[Updated below]

Long-time Highlander staff members and noted musicians Guy and Candie Carawan are among 30 East Tennessee activists to be honored at a Civil Rights Movement Celebration brunch to be held in Knoxville on Tuesday, January 20th. For information about the upcoming celebration, click here.

Guy & Candie Carawan (photo by Jack Parker)
Guy & Candie Carawan (photo by Jack Parker)

As members of the Highlander staff, Guy and Candie emphasized the importance of music and culture in social justice organizing. They played a vital role helping to make the Civil Rights Movement the greatest singing movement in history by spreading freedom songs like “We Shall Overcome” and “Keep Your Eyes on the Prize” to activists throughout the South. After the movement ended, they continued their work with Highlander, supporting Appalachian activists fighting stripmining and other environmental problems and helping to stimulate renewed interest Appalachian music and culture.

Guy left the Highlander staff in the late 1980s, and Candie retired in 1999. But they remain connected to the many people and programs they worked with over the years, and they are still actively involved in movement work. In recent years, they have participated in and sung at anti-war marches, demonstrations at the Oak Ridge nuclear facilities, and rallies for immigrant rights.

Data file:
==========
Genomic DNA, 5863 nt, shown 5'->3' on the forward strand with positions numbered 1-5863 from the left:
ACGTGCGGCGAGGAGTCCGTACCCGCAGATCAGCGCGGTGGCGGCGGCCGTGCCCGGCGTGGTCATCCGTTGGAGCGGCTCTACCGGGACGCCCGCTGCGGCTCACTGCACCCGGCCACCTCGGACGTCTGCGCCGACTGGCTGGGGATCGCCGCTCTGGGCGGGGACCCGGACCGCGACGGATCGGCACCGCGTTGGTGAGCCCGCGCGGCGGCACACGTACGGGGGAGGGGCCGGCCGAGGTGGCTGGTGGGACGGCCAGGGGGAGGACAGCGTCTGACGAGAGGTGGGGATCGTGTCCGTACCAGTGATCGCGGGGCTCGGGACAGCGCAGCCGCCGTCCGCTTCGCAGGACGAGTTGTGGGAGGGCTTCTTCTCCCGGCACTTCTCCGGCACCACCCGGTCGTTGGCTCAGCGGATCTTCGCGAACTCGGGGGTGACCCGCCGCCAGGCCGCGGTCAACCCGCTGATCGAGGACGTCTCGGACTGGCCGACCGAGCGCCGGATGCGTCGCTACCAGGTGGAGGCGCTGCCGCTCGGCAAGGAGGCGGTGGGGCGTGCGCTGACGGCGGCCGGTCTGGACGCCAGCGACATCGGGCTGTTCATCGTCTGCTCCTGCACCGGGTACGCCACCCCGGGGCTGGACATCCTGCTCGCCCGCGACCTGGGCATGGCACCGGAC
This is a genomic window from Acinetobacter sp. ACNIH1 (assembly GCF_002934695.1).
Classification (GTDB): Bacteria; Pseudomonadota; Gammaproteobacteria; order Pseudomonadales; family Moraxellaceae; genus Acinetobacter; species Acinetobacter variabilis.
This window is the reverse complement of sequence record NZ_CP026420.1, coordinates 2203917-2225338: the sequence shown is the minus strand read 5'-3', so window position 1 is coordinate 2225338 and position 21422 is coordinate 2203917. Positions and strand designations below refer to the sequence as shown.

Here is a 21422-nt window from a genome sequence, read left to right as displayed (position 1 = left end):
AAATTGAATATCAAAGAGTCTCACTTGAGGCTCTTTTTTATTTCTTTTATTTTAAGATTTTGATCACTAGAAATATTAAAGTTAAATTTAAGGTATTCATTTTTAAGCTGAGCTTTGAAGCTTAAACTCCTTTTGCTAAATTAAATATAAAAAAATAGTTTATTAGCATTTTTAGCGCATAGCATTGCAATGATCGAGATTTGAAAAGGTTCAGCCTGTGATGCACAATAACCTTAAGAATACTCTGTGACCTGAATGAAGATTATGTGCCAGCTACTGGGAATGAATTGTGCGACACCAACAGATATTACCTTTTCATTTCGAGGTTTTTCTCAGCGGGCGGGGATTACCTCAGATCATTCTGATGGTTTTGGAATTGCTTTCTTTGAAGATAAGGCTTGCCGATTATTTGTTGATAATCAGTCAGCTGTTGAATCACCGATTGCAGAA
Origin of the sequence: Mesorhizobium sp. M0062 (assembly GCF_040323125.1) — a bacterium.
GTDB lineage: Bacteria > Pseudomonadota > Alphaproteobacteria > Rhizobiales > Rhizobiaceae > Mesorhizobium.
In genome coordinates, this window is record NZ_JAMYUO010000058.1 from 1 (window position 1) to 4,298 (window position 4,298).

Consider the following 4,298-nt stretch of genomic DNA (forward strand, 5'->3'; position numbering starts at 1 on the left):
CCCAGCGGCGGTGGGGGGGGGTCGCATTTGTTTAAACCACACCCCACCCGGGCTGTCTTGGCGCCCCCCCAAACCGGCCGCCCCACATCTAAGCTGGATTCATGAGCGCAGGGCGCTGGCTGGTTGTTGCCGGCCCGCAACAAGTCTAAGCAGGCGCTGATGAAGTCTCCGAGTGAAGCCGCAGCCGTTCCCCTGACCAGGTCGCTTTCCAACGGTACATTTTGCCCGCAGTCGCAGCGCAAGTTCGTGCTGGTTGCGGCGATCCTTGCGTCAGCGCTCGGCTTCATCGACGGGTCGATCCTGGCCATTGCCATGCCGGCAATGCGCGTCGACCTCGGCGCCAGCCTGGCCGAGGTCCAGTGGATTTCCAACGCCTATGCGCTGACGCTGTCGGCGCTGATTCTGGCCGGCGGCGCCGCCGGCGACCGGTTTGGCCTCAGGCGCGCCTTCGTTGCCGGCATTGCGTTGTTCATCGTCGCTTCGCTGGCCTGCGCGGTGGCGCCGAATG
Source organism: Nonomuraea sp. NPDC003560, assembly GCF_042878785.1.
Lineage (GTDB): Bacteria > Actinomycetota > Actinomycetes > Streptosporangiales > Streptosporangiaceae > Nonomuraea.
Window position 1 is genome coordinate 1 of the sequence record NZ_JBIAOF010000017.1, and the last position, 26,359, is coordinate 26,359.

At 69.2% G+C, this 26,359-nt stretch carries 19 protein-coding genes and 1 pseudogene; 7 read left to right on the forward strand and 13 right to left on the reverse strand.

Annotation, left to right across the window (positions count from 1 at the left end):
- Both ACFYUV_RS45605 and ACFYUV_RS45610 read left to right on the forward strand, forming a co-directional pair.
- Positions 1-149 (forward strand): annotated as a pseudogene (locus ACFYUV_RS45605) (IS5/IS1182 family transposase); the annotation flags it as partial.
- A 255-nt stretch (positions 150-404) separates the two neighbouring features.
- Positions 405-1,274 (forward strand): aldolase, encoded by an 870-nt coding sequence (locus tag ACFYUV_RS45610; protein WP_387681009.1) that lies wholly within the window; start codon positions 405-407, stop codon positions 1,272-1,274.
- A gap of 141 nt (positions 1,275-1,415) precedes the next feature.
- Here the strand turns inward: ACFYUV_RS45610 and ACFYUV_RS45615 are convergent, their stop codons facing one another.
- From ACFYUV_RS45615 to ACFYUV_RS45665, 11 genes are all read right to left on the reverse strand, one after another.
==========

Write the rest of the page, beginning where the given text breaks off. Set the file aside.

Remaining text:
Other activists to be honored at the Civil Rights Movement Celebration include Bob Booker, a historian who helped integrate Knoxville’s lunch counters and movie theaters; Sara Moore Green, a retired educator who was the first black member of the Knoxville school board; Rev. Harold Middlebrook, pastor of Canaan Baptist Church of Christ and a formers staff member of the Southern Christian Leadership Conference; and Avon Rollins,  Director of the Beck Cultural Exchange Center and a founding member of the Student Nonviolent Coordinating Committee.

Highlander is proud of its long association with Guy and Candie and happy that they will be honored with such a distinguished group for their many contributions to social justice in East Tennessee and beyond.

Update: An article about the Civil Rights Movement Celebration is available here.


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